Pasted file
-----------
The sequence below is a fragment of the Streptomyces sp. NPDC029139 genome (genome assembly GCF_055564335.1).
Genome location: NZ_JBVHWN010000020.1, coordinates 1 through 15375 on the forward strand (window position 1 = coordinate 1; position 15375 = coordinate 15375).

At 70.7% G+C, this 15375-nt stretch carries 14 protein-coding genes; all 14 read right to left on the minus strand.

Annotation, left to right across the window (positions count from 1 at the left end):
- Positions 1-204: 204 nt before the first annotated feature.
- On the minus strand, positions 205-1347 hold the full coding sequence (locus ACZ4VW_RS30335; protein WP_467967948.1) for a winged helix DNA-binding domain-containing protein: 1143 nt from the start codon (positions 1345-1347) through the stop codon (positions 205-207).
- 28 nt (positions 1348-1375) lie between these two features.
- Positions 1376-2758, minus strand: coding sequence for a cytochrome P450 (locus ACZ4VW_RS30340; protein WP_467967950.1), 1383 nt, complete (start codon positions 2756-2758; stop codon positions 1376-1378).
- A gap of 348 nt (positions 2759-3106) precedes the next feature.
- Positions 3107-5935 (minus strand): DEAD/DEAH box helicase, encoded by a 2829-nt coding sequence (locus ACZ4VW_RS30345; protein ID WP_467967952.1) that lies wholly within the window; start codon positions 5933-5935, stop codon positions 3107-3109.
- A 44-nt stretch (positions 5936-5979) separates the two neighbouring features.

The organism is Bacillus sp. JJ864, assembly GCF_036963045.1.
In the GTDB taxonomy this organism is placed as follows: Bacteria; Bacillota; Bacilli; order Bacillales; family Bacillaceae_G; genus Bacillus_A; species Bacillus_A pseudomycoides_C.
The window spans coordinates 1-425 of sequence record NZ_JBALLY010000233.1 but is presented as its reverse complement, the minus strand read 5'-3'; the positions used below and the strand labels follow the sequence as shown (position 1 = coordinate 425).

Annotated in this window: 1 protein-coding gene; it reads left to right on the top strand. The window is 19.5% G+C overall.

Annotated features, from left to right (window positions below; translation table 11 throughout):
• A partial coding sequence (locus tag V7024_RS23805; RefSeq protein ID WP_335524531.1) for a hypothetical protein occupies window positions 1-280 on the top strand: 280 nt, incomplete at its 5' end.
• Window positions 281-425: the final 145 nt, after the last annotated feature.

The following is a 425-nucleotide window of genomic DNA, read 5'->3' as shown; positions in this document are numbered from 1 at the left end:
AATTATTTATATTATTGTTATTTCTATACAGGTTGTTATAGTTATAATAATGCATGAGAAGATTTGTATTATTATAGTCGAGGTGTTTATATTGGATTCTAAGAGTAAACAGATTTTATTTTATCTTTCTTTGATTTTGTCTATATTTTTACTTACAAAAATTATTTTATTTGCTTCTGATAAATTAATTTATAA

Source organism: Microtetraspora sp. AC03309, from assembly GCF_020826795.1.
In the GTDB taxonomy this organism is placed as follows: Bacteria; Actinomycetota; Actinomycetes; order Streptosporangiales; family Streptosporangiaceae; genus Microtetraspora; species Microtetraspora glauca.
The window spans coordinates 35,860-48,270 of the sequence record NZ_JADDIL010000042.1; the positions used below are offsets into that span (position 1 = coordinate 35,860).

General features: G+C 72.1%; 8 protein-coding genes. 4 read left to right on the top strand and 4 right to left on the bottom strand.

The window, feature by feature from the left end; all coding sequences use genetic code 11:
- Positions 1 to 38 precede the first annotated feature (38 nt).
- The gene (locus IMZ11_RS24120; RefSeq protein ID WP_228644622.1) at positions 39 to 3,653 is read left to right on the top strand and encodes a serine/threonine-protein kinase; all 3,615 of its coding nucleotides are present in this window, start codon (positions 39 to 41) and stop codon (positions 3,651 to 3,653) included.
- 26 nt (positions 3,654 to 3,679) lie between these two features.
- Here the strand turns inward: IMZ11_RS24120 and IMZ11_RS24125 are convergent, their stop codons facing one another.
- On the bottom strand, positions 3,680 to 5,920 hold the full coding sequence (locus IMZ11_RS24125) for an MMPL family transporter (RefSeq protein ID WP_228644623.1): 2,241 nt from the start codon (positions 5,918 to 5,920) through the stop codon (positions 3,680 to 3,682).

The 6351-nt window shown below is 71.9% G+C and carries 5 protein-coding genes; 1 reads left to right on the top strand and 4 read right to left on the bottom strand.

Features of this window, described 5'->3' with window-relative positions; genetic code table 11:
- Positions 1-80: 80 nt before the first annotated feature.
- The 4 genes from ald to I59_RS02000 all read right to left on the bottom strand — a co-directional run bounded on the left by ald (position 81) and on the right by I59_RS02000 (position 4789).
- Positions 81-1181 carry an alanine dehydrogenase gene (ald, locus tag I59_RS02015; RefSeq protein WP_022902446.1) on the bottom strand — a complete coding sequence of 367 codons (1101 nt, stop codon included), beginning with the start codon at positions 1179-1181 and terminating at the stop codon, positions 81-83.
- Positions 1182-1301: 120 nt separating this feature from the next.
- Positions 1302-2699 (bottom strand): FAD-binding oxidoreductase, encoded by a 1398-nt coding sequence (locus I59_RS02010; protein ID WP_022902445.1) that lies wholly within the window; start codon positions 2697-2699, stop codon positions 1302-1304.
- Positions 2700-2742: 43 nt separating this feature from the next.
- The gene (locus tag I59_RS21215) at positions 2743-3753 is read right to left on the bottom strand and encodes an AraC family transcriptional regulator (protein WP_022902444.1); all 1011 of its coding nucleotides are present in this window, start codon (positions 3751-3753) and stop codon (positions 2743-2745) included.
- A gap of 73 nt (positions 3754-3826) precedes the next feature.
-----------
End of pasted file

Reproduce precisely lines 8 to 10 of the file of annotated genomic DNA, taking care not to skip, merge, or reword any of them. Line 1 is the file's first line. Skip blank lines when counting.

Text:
- Positions 1376-2758, minus strand: coding sequence for a cytochrome P450 (locus ACZ4VW_RS30340; protein WP_467967950.1), 1383 nt, complete (start codon positions 2756-2758; stop codon positions 1376-1378).
- A gap of 348 nt (positions 2759-3106) precedes the next feature.
- Positions 3107-5935 (minus strand): DEAD/DEAH box helicase, encoded by a 2829-nt coding sequence (locus ACZ4VW_RS30345; protein ID WP_467967952.1) that lies wholly within the window; start codon positions 5933-5935, stop codon positions 3107-3109.